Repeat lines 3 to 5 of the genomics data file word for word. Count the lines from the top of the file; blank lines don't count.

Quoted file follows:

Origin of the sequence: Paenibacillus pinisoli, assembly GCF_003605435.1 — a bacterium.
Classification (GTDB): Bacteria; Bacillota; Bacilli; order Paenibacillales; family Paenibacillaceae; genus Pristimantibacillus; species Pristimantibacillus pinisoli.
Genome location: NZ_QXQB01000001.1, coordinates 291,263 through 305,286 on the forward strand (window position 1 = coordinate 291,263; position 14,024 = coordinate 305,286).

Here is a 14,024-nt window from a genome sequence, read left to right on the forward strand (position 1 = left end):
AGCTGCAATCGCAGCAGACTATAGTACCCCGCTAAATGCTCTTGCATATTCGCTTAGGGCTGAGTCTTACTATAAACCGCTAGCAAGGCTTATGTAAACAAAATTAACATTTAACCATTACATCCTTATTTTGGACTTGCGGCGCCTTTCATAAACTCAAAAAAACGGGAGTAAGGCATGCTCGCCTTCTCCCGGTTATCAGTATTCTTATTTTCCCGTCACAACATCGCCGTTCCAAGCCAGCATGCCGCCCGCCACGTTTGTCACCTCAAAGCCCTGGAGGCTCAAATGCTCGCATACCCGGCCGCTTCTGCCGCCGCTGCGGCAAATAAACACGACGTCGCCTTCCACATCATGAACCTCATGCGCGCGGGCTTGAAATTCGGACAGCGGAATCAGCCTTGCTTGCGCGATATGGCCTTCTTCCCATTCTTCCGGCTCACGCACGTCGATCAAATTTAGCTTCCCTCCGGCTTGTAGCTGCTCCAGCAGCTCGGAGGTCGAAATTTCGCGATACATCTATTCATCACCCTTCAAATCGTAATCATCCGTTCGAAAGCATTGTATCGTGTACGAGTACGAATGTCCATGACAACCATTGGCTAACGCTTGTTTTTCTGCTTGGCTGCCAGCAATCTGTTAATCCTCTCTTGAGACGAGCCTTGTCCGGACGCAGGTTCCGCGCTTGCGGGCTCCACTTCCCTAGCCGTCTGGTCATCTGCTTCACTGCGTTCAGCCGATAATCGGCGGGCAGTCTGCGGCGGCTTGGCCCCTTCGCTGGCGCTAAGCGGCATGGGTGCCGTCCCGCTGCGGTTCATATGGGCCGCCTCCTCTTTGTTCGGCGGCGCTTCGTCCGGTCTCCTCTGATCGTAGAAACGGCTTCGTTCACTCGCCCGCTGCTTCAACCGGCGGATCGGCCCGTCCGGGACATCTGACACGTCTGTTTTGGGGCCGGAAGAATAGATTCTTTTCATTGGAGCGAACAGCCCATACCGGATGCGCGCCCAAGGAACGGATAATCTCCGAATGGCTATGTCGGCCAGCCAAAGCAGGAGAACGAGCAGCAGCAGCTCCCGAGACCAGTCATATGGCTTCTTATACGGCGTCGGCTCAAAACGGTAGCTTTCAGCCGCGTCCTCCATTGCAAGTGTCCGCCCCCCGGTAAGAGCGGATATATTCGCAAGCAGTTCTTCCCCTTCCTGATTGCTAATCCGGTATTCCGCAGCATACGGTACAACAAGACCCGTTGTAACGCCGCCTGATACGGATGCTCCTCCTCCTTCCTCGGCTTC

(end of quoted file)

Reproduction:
Genome location: NZ_QXQB01000001.1, coordinates 291,263 through 305,286 on the forward strand (window position 1 = coordinate 291,263; position 14,024 = coordinate 305,286).

Here is a 14,024-nt window from a genome sequence, read left to right on the forward strand (position 1 = left end):
AGCTGCAATCGCAGCAGACTATAGTACCCCGCTAAATGCTCTTGCATATTCGCTTAGGGCTGAGTCTTACTATAAACCGCTAGCAAGGCTTATGTAAACAAAATTAACATTTAACCATTACATCCTTATTTTGGACTTGCGGCGCCTTTCATAAACTCAAAAAAACGGGAGTAAGGCATGCTCGCCTTCTCCCGGTTATCAGTATTCTTATTTTCCCGTCACAACATCGCCGTTCCAAGCCAGCATGCCGCCCGCCACGTTTGTCACCTCAAAGCCCTGGAGGCTCAAATGCTCGCATACCCGGCCGCTTCTGCCGCCGCTGCGGCAAATAAACACGACGTCGCCTTCCACATCATGAACCTCATGCGCGCGGGCTTGAAATTCGGACAGCGGAATCAGCCTTGCTTGCGCGATATGGCCTTCTTCCCATTCTTCCGGCTCACGCACGTCGATCAAATTTAGCTTCCCTCCGGCTTGTAGCTGCTCCAGCAGCTCGGAGGTCGAAATTTCGCGATACATCTATTCATCACCCTTCAAATCGTAATCATCCGTTCGAAAGCATTGTATCGTGTACGAGTACGAATGTCCATGACAACCATTGGCTAACGCTTGTTTTTCTGCTTGGCTGCCAGCAATCTGTTAATCCTCTCTTGAGACGAGCCTTGTCCGGACGCAGGTTCCGCGCTTGCGGGCTCCACTTCCCTAGCCGTCTGGTCATCTGCTTCACTGCGTTCAGCCGATAATCGGCGGGCAGTCTGCGGCGGCTTGGCCCCTTCGCTGGCGCTAAGCGGCATGGGTGCCGTCCCGCTGCGGTTCATATGGGCCGCCTCCTCTTTGTTCGGCGGCGCTTCGTCCGGTCTCCTCTGATCGTAGAAACGGCTTCGTTCACTCGCCCGCTGCTTCAACCGGCGGATCGGCCCGTCCGGGACATCTGACACGTCTGTTTTGGGGCCGGAAGAATAGATTCTTTTCATTGGAGCGAACAGCCCATACCGGATGCGCGCCCAAGGAACGGATAATCTCCGAATGGCTATGTCGGCCAGCCAAAGCAGGAGAACGAGCAGCAGCAGCTCCCGAGACCAGTCATATGGCTTCTTATACGGCGTCGGCTCAAAACGGTAGCTTTCAGCCGCGTCCTCCATTGCAAGTGTCCGCCCCCCGGTAAGAGCGGATATATTCGCAAGCAGTTCTTCCCCTTCCTGATTGCTAATCCGGTATTCCGCAGCATACGGTACAACAAGACCCGTTGTAACGCCGCCTGATACGGATGCTCCTCCTCCTTCCTCGGCTTC